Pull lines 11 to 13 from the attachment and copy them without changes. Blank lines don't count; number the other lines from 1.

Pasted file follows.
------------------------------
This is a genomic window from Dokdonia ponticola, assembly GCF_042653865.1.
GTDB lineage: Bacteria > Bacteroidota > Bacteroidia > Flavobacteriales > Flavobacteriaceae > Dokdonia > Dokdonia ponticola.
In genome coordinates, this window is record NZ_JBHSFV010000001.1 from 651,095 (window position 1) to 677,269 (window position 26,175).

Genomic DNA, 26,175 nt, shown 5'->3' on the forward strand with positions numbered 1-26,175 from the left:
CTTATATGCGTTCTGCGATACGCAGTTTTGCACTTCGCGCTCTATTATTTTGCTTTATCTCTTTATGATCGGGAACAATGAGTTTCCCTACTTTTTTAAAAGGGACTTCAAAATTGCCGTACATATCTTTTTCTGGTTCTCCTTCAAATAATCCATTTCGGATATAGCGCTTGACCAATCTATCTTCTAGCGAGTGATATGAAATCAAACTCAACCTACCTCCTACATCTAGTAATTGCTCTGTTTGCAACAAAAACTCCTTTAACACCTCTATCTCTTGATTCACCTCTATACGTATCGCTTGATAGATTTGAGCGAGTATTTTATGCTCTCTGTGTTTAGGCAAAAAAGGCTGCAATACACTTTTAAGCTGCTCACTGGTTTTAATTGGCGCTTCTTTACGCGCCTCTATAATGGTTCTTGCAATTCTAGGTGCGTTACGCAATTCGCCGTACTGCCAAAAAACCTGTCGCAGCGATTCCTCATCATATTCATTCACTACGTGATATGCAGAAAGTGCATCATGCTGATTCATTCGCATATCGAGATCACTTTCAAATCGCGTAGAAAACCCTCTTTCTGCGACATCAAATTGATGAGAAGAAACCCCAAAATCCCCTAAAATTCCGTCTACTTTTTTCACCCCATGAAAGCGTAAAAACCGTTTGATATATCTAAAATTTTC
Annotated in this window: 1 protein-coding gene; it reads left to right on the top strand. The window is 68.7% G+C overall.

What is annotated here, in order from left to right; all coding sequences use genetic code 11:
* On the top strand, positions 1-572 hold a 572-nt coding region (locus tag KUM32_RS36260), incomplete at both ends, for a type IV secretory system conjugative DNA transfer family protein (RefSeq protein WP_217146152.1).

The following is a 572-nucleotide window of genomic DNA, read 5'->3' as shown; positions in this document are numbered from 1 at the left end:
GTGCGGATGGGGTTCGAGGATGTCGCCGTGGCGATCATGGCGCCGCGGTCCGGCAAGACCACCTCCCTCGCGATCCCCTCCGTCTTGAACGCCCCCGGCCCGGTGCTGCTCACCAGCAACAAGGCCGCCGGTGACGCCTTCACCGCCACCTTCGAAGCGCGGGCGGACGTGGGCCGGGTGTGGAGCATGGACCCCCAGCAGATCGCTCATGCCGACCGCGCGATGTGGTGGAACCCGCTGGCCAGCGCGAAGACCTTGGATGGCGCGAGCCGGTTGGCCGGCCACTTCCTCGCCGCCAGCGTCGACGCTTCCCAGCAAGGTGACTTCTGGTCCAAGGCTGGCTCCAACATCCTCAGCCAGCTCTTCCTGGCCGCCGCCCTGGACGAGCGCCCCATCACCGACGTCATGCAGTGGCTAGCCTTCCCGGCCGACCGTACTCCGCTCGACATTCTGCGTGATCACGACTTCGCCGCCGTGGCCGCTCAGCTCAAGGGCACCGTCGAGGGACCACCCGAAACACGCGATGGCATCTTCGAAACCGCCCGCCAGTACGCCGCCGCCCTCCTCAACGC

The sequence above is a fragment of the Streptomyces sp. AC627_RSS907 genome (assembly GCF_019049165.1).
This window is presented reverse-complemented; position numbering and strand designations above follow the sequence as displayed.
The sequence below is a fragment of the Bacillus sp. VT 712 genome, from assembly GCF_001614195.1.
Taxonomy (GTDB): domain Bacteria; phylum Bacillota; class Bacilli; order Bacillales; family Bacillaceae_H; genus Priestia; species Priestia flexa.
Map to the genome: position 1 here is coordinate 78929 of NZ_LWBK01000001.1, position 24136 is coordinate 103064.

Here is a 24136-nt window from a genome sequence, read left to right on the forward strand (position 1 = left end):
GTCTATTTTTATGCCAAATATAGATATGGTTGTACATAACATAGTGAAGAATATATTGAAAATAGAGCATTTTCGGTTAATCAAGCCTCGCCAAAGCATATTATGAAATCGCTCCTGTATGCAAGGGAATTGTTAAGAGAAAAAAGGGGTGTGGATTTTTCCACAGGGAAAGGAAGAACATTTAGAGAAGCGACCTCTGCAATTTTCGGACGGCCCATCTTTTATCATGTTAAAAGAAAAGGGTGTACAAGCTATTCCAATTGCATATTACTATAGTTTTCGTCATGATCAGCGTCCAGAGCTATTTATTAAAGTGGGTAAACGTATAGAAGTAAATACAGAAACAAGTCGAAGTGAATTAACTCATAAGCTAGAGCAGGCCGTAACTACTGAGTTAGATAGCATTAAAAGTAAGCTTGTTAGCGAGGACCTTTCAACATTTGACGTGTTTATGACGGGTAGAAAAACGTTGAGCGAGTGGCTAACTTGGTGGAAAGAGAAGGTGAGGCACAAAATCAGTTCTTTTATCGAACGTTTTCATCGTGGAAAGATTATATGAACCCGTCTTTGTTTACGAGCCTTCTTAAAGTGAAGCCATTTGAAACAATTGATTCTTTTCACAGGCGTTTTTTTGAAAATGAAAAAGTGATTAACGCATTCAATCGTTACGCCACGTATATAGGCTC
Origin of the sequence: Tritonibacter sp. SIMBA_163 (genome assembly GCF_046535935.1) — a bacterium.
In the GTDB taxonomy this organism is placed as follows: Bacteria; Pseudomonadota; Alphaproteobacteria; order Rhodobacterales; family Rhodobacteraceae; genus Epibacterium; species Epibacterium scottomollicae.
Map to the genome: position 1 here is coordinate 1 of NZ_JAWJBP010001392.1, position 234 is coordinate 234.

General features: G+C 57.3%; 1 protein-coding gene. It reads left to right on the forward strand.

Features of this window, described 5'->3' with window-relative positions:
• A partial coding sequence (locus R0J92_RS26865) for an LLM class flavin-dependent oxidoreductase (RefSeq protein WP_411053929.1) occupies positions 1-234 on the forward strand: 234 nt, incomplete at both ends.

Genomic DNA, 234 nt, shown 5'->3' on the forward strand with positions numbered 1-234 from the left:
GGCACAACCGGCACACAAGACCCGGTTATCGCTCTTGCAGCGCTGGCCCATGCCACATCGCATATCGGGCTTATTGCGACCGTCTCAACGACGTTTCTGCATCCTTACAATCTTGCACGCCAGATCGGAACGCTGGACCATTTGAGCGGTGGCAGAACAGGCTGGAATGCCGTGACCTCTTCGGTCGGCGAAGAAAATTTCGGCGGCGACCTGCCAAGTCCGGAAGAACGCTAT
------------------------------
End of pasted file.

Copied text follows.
The sequence above is a fragment of the Streptomyces sp. AC627_RSS907 genome (assembly GCF_019049165.1).
This window is presented reverse-complemented; position numbering and strand designations above follow the sequence as displayed.
The sequence below is a fragment of the Bacillus sp. VT 712 genome, from assembly GCF_001614195.1.